Tapping & Tubing

  •  UVM researcher Wade Bosley simulates spout deployment on July 19. Proctor researchers say there is no statistically significant difference between putting spouts on lines in either October or February.

  •  Average sap yield during the 2022 sap flow season at the UVM Proctor Maple Research Center in Underhill, Vermont, from experimental treatment lines with spouts deployed in mid-October, mid-December, and during tapping in mid-February.

  •  UVM researcher Wade Bosley simulates a spout deployment. Sugarmakers can be confident to put spouts on lines in comfortable fall weather and not lose production.

Early spout deployment ok'd by Proctor researchers

'No statistical differences' putting spouts on the drops either in October or February


UNDERHILL CTR.—It is well recognized that spout and dropline sanitation heavily influence sap yields in maple tubing systems. 

The drop, including both the tubing and spout collectively, accounts for almost 90% of the sanitation effectiveness in terms of sap production, while the lateral line and mainline have only a small influence on yield in terms of sanitation. 

Of this, the spout is by far the most important component, although annual replacement of the spout alone is not enough to achieve maximum production on used droplines. 

Regardless, regular replacement of spouts is an important component of sanitation for many producers. 

The question is, “when is replacement of spouts best accomplished?” 

Tapping is a busy time of year, with the desire to get trees tapped as quickly as possible. 

Some producers use spout adapters to hasten tapping, but many producers prefer a one-piece spout to avoid one more possible leak source. 

Installing new spouts on droplines prior to tapping during fall line repairs before snow accumulates is a possible approach to achieving a balance between good sanitation and rapid tapping.

In 2021 we investigated the timing of spout and dropline deployment on sap yield.

The results showed no differences in sap yield whether new drops and spouts were deployed in mid-October, mid-December, and during tapping in mid-February.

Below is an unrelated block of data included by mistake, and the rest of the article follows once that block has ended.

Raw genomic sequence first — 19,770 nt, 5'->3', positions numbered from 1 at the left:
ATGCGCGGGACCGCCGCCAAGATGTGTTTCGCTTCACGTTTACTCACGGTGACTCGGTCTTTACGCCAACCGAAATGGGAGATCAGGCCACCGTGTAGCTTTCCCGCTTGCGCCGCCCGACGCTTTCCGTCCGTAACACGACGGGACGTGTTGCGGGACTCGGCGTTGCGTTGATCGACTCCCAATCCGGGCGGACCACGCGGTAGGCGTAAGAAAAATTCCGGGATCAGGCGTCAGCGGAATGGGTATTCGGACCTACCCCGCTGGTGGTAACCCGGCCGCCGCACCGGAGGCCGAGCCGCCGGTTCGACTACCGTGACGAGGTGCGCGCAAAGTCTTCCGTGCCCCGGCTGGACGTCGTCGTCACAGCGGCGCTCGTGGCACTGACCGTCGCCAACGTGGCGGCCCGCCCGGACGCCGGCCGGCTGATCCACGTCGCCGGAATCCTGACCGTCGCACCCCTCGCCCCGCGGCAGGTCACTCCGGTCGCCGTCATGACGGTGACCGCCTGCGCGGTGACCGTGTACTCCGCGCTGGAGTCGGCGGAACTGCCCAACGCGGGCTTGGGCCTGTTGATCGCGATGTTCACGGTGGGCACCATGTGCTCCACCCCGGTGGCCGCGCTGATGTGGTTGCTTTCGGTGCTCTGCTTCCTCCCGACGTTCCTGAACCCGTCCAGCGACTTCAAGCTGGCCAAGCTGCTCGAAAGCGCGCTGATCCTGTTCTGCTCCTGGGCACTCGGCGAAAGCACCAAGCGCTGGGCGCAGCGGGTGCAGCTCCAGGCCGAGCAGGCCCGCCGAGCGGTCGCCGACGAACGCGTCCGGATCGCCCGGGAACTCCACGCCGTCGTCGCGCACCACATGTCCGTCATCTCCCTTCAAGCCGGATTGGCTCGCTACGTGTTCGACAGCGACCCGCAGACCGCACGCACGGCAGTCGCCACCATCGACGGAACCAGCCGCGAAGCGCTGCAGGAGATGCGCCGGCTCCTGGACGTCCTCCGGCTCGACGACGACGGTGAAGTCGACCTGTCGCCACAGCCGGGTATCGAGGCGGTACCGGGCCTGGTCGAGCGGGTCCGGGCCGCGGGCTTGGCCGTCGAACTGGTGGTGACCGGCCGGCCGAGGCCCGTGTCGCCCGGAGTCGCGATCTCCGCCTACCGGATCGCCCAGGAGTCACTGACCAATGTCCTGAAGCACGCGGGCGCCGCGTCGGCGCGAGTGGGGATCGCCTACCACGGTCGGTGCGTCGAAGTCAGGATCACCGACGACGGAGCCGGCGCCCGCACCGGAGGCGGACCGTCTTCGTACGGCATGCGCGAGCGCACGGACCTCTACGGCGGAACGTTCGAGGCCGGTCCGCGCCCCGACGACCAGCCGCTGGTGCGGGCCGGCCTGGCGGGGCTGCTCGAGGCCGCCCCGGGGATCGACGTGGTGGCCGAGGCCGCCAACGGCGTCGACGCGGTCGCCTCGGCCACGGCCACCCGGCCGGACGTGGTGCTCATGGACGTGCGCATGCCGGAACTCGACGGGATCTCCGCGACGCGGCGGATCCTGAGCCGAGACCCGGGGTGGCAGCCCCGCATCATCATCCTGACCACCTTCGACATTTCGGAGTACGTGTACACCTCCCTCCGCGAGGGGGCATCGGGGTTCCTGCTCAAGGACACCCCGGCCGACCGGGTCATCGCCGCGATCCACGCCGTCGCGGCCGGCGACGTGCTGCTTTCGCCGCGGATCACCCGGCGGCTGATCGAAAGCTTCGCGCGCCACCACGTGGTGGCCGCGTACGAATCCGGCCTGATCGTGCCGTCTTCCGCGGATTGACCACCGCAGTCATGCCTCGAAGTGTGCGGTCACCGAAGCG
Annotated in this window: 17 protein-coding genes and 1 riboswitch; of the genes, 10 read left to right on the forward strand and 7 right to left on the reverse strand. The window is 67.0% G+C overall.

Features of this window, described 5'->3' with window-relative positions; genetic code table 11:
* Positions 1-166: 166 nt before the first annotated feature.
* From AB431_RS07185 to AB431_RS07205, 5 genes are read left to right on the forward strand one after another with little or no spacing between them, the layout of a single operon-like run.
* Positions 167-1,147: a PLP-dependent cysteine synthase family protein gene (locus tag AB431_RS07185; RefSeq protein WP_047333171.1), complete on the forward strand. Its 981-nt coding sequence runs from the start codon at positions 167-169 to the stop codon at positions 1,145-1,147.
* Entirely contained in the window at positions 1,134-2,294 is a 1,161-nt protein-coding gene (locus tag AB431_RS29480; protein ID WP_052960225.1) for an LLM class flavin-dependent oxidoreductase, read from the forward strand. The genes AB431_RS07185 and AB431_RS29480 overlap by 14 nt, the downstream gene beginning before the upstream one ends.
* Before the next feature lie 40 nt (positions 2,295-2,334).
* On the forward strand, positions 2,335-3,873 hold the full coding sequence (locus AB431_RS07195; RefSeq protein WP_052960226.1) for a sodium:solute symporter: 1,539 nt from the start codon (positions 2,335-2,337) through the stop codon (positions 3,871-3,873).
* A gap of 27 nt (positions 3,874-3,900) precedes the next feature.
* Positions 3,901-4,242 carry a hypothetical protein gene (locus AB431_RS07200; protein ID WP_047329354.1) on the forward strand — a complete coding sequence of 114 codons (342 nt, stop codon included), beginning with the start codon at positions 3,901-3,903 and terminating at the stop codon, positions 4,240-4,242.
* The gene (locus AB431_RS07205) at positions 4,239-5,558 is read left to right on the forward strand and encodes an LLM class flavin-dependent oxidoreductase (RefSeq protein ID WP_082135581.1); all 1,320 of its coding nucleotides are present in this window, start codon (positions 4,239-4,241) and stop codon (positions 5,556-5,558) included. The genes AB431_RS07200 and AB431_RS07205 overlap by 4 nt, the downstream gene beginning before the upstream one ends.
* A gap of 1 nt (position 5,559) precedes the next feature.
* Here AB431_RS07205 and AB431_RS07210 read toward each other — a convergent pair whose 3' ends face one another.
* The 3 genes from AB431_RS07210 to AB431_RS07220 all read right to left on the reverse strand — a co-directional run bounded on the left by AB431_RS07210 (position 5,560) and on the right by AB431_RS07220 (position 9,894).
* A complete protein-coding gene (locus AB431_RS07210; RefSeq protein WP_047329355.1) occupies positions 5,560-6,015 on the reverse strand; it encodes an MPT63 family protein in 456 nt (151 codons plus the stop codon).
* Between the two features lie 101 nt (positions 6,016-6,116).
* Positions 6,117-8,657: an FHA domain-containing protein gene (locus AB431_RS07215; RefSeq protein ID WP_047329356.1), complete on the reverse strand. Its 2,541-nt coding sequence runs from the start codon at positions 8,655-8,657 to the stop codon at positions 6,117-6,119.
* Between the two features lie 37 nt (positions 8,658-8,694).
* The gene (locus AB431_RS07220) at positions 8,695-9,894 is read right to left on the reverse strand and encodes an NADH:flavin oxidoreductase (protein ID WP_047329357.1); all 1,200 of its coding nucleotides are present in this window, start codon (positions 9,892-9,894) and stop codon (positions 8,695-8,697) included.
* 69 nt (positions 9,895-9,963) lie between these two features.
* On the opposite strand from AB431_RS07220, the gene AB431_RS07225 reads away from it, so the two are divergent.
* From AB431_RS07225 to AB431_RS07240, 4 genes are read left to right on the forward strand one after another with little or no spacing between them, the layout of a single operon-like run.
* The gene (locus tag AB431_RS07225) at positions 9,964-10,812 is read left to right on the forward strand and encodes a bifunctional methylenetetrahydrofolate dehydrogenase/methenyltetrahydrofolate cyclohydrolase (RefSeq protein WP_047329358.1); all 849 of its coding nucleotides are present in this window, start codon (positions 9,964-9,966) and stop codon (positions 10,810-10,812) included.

As long as the deployment of new drops and spouts was conducted after freezing weather had commenced there was no discernible loss in sap yield the subsequent spring. 

We did not study earlier deployment even earlier during warmer weather.

In 2022 we repeated the experiment, but only with new spouts, leaving the now year-old droplines in place. 

New, standard, clear polycarbonate spouts were installed on the one-year-old drops either in mid-October, mid-December, or during tapping in mid-February. 

Each of these treatment was installed on four replicate mainlines on a vacuum system averaging 24” Hg during the 2022 season. 

Sap yield from each mainline was monitored during each sapflow period using custom mini-releasers equipped with counters. Each time a releaser emptied, the counter incremented. 

Releasers were calibrated so we could multiply the releaser count by the volume collected and divide by the number of taps on each line (average of 80) to determine the average sap yield (gallons) per tap for each mainline. 

Results in 2022 (spout replacement only) were very similar to that found in 2021 (with both drops and spouts replaced). 

Average sap yield across the three treatments was 29.8 gal/tap. There were no statistically significant differences in sap yield whether spouts were deployed in mid-October, mid-December, or during tapping in mid-February. 

This indicates that deployment of new spouts onto used droplines, if accomplished AFTER the weather is generally near or below freezing, is unlikely to have an impact on sap yield in the subsequent harvest season and is thus a potentially useful strategy for maple producers wishing to hasten tapping.